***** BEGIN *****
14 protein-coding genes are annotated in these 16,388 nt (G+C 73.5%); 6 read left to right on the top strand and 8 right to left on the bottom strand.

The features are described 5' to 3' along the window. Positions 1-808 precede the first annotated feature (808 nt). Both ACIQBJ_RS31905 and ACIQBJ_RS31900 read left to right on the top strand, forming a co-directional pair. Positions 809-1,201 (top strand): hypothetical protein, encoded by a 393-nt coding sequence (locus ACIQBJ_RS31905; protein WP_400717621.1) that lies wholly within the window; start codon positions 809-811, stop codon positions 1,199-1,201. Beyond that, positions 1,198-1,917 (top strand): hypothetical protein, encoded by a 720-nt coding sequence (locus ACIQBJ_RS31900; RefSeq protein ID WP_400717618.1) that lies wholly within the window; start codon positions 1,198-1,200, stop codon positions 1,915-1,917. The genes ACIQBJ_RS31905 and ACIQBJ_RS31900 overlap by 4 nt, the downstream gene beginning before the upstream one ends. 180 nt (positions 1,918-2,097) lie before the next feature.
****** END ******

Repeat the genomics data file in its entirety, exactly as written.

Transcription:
14 protein-coding genes are annotated in these 16,388 nt (G+C 73.5%); 6 read left to right on the top strand and 8 right to left on the bottom strand.

The features are described 5' to 3' along the window. Positions 1-808 precede the first annotated feature (808 nt). Both ACIQBJ_RS31905 and ACIQBJ_RS31900 read left to right on the top strand, forming a co-directional pair. Positions 809-1,201 (top strand): hypothetical protein, encoded by a 393-nt coding sequence (locus ACIQBJ_RS31905; protein WP_400717621.1) that lies wholly within the window; start codon positions 809-811, stop codon positions 1,199-1,201. Beyond that, positions 1,198-1,917 (top strand): hypothetical protein, encoded by a 720-nt coding sequence (locus ACIQBJ_RS31900; RefSeq protein ID WP_400717618.1) that lies wholly within the window; start codon positions 1,198-1,200, stop codon positions 1,915-1,917. The genes ACIQBJ_RS31905 and ACIQBJ_RS31900 overlap by 4 nt, the downstream gene beginning before the upstream one ends. 180 nt (positions 1,918-2,097) lie before the next feature.